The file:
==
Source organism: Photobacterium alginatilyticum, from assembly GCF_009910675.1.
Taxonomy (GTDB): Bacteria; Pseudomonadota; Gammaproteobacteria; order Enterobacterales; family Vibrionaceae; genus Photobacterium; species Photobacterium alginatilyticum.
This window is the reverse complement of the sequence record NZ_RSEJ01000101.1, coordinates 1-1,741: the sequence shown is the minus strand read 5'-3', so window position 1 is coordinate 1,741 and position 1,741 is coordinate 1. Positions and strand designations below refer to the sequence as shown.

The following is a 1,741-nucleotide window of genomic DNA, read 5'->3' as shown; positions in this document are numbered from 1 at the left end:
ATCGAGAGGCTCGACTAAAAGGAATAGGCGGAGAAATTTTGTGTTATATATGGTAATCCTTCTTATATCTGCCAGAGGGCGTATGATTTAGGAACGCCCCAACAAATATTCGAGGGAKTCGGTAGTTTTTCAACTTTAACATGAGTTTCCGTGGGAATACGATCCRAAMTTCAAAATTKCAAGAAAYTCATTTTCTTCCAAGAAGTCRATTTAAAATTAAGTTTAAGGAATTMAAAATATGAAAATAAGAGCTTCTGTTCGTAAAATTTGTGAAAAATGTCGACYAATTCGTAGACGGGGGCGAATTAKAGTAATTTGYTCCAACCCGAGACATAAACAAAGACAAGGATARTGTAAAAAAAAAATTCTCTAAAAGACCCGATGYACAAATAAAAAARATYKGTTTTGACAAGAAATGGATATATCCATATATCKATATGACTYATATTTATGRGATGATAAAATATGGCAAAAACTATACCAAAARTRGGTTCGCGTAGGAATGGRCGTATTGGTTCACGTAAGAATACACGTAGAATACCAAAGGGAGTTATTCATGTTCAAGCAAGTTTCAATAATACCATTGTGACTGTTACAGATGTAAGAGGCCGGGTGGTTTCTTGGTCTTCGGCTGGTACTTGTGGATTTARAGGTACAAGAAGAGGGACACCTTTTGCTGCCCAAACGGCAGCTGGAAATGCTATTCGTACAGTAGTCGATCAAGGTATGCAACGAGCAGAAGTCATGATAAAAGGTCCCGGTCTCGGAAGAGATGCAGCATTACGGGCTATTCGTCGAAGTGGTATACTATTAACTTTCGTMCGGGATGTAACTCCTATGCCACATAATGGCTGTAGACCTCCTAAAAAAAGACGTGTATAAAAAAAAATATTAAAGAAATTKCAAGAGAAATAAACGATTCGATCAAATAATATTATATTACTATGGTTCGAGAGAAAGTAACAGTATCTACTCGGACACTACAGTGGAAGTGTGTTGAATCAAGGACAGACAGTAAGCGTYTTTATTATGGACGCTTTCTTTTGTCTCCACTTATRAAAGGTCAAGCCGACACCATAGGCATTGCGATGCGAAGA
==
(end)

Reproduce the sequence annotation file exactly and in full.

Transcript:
Source organism: Photobacterium alginatilyticum, from assembly GCF_009910675.1.
Taxonomy (GTDB): Bacteria; Pseudomonadota; Gammaproteobacteria; order Enterobacterales; family Vibrionaceae; genus Photobacterium; species Photobacterium alginatilyticum.
This window is the reverse complement of the sequence record NZ_RSEJ01000101.1, coordinates 1-1,741: the sequence shown is the minus strand read 5'-3', so window position 1 is coordinate 1,741 and position 1,741 is coordinate 1. Positions and strand designations below refer to the sequence as shown.

The following is a 1,741-nucleotide window of genomic DNA, read 5'->3' as shown; positions in this document are numbered from 1 at the left end:
ATCGAGAGGCTCGACTAAAAGGAATAGGCGGAGAAATTTTGTGTTATATATGGTAATCCTTCTTATATCTGCCAGAGGGCGTATGATTTAGGAACGCCCCAACAAATATTCGAGGGAKTCGGTAGTTTTTCAACTTTAACATGAGTTTCCGTGGGAATACGATCCRAAMTTCAAAATTKCAAGAAAYTCATTTTCTTCCAAGAAGTCRATTTAAAATTAAGTTTAAGGAATTMAAAATATGAAAATAAGAGCTTCTGTTCGTAAAATTTGTGAAAAATGTCGACYAATTCGTAGACGGGGGCGAATTAKAGTAATTTGYTCCAACCCGAGACATAAACAAAGACAAGGATARTGTAAAAAAAAAATTCTCTAAAAGACCCGATGYACAAATAAAAAARATYKGTTTTGACAAGAAATGGATATATCCATATATCKATATGACTYATATTTATGRGATGATAAAATATGGCAAAAACTATACCAAAARTRGGTTCGCGTAGGAATGGRCGTATTGGTTCACGTAAGAATACACGTAGAATACCAAAGGGAGTTATTCATGTTCAAGCAAGTTTCAATAATACCATTGTGACTGTTACAGATGTAAGAGGCCGGGTGGTTTCTTGGTCTTCGGCTGGTACTTGTGGATTTARAGGTACAAGAAGAGGGACACCTTTTGCTGCCCAAACGGCAGCTGGAAATGCTATTCGTACAGTAGTCGATCAAGGTATGCAACGAGCAGAAGTCATGATAAAAGGTCCCGGTCTCGGAAGAGATGCAGCATTACGGGCTATTCGTCGAAGTGGTATACTATTAACTTTCGTMCGGGATGTAACTCCTATGCCACATAATGGCTGTAGACCTCCTAAAAAAAGACGTGTATAAAAAAAAATATTAAAGAAATTKCAAGAGAAATAAACGATTCGATCAAATAATATTATATTACTATGGTTCGAGAGAAAGTAACAGTATCTACTCGGACACTACAGTGGAAGTGTGTTGAATCAAGGACAGACAGTAAGCGTYTTTATTATGGACGCTTTCTTTTGTCTCCACTTATRAAAGGTCAAGCCGACACCATAGGCATTGCGATGCGAAGA